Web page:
KOBA THE DREAD PDF

Look Inside. Koba the Dread captures the appeal of one of the most powerful belief systems of the 20th century — one that spread through the world, both captivating it and staining it red. It addresses itself to the central lacuna of 20th-century thought: the indulgence of Communism by the intellectuals of the West. In between the personal beginnings and the personal ending, Amis gives us perhaps the best one-hundred pages ever written about Stalin: Koba the Dread, Iosif the Terrible. The present memoir explores these connections. He lives in Brooklyn.

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Look Inside. Koba the Dread captures the appeal of one of the most powerful belief systems of the 20th century — one that spread through the world, both captivating it and staining it red.

It addresses itself to the central lacuna of 20th-century thought: the indulgence of Communism by the intellectuals of the West. In between the personal beginnings and the personal ending, Amis gives us perhaps the best one-hundred pages ever written about Stalin: Koba the Dread, Iosif the Terrible.

The present memoir explores these connections. He lives in Brooklyn. This fierce little book. Amis does not shrink from difficult questions about possible moral distinctions between Lenin and Stalin, Stalin and Hitler.

Martin Amis has a noble purpose in writing Koba the Dread. He wants to call attention to just what an insanely cruel monster Josef Stalin was. Read An Excerpt.

Add to Cart. Also available from:. Available from:. Paperback —. Also in Vintage International. Also by Martin Amis. Product Details.

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Koba the Dread: Laughter and the Twenty Million

In his superb memoir, Experience , Martin Amis almost casually expends a terrific line in a minor footnote. Batting away a critic he describes as "humorless," he adds, "And by calling him humorless I mean to impugn his seriousness, categorically: such a man must rig up his probity ex nihilo. Amis has won and held the attention of an audience eager for something very like this in reverse—a synthesis of astonishing wit and moral assiduity. Even the farcical episodes of his fiction are set on the bristling frontiers of love and death and sex. With his other hand, so to speak, he has raised the standard of essayistic reviewing, mounting guard over our muscular but vulnerable English language and registering fastidious pain whenever it is hurt or insulted. It is no accident, because he intuits the strong connection between linguistic and political atrocity, that he has also composed short but concentrated meditations on the three great collapses of twentieth-century modernism and civilization. With Einstein's Monsters , and its accompanying flight of articles and polemics, he investigated the diseased relationship between suicide and genocide that is disclosed by the preparation of thermonuclear extinction.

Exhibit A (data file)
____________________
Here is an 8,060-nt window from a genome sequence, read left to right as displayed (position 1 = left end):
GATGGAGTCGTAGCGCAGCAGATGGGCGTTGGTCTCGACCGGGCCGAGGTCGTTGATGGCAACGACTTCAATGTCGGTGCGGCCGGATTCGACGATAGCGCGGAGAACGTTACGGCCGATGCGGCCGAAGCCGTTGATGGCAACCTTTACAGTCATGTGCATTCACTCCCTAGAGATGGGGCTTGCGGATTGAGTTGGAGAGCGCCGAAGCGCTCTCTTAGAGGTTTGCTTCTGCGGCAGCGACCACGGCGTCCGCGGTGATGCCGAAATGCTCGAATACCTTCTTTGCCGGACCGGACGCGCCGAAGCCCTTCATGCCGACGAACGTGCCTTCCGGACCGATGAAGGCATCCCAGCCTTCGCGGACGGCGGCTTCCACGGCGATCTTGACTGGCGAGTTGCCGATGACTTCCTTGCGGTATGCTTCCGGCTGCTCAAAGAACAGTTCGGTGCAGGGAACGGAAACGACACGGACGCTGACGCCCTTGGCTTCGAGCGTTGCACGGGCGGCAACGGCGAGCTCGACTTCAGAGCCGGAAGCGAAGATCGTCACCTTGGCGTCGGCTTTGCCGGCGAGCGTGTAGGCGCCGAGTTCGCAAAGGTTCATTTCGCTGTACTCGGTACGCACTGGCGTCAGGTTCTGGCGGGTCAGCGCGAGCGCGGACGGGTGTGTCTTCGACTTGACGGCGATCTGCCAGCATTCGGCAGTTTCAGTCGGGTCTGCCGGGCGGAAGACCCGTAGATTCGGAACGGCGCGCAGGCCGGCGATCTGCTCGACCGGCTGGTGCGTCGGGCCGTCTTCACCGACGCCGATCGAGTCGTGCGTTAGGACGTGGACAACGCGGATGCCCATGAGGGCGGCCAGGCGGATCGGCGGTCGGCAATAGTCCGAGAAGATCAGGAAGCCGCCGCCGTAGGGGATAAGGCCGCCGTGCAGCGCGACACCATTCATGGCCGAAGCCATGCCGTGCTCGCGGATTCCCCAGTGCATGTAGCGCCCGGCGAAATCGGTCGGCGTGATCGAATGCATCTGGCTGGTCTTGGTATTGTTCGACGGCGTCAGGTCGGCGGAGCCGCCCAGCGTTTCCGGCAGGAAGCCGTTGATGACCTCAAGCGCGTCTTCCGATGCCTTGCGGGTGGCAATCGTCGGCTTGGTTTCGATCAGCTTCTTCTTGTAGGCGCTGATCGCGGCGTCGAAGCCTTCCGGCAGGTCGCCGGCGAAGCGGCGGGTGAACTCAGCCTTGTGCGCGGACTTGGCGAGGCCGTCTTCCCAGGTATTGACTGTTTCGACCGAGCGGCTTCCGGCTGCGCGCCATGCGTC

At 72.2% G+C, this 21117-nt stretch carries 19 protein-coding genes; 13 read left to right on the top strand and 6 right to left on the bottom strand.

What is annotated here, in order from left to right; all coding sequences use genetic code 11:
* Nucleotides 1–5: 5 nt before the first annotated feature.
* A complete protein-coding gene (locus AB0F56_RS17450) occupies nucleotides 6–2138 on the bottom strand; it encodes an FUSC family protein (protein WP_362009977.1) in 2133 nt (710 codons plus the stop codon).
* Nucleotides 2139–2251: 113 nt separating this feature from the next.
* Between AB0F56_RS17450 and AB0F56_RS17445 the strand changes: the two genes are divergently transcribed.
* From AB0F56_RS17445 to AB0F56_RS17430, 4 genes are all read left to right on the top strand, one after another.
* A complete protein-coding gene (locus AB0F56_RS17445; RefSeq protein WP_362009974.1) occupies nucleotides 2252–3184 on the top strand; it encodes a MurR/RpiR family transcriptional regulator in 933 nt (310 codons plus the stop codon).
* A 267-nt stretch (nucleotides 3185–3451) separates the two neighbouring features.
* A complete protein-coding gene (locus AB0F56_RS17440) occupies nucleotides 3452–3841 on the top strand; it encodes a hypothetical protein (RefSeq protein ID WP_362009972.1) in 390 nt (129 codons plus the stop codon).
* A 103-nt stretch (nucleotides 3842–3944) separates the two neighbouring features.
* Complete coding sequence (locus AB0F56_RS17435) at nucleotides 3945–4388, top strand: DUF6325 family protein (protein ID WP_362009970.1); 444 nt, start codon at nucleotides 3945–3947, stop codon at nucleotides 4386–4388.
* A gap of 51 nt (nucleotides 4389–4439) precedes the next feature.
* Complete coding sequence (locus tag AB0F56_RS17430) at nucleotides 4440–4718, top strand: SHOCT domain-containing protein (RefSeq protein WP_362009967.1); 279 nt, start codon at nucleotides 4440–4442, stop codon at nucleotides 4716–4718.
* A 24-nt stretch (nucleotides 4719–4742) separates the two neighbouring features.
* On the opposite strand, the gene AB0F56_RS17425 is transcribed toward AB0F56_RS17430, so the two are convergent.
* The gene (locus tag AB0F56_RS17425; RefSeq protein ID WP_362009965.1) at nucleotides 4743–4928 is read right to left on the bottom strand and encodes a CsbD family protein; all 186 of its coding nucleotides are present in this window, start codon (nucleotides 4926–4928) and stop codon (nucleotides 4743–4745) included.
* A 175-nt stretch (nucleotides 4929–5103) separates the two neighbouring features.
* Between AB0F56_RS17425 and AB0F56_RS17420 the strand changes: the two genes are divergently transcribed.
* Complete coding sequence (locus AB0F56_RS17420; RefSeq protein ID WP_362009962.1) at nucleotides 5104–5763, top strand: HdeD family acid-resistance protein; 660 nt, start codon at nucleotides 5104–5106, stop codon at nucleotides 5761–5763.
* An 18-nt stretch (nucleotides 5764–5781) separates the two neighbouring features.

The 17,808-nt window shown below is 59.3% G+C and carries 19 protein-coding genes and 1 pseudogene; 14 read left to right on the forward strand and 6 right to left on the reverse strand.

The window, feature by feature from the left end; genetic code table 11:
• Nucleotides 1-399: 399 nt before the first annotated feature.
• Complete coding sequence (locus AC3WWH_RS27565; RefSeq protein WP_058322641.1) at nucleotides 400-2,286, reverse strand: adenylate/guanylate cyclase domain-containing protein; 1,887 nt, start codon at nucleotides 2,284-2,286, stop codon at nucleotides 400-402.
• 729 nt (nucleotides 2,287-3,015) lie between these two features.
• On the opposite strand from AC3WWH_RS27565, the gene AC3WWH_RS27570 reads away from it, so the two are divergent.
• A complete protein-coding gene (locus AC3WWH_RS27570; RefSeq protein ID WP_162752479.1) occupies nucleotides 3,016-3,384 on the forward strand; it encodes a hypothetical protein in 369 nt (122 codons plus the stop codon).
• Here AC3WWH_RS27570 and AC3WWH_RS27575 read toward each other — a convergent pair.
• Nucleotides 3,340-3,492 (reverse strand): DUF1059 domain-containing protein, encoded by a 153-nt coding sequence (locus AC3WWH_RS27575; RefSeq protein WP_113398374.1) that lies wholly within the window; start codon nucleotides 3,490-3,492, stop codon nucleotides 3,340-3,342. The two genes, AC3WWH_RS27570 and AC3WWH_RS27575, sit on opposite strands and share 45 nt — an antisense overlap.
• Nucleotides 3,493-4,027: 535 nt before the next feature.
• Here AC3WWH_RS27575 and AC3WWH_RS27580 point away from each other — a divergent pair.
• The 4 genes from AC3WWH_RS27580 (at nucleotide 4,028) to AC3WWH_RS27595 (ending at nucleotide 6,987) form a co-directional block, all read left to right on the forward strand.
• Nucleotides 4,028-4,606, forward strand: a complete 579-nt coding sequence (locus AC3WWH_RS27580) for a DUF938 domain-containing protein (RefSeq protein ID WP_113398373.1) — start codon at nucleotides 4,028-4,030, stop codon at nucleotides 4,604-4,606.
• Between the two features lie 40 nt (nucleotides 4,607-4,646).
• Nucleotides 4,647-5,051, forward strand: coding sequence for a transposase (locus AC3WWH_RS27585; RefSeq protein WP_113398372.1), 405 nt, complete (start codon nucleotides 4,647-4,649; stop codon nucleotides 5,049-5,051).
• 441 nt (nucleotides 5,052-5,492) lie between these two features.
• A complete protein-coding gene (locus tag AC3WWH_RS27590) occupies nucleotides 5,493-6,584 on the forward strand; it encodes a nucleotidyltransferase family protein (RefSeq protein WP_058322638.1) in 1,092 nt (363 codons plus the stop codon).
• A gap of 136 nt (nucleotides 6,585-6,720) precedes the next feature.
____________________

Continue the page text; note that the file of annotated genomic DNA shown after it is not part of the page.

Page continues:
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Koba the Dread

Do we need another book about Stalin? Don't we already know all about the Gulags, the terror, the show trials, the forced labour, the mass starvation that was the nightmare of Stalin's Soviet Union? Haven't countless articles, books and documentaries seemingly confirmed that the 20th century was defined by those evil twins: Stalin and Hitler, "the big moustache" and "the little moustache", as Martin Amis glibly puts it? Evidently not. Amis wants not only to remind us of the horrors of Stalin but to show that he was worse than Hitler. But to what end?

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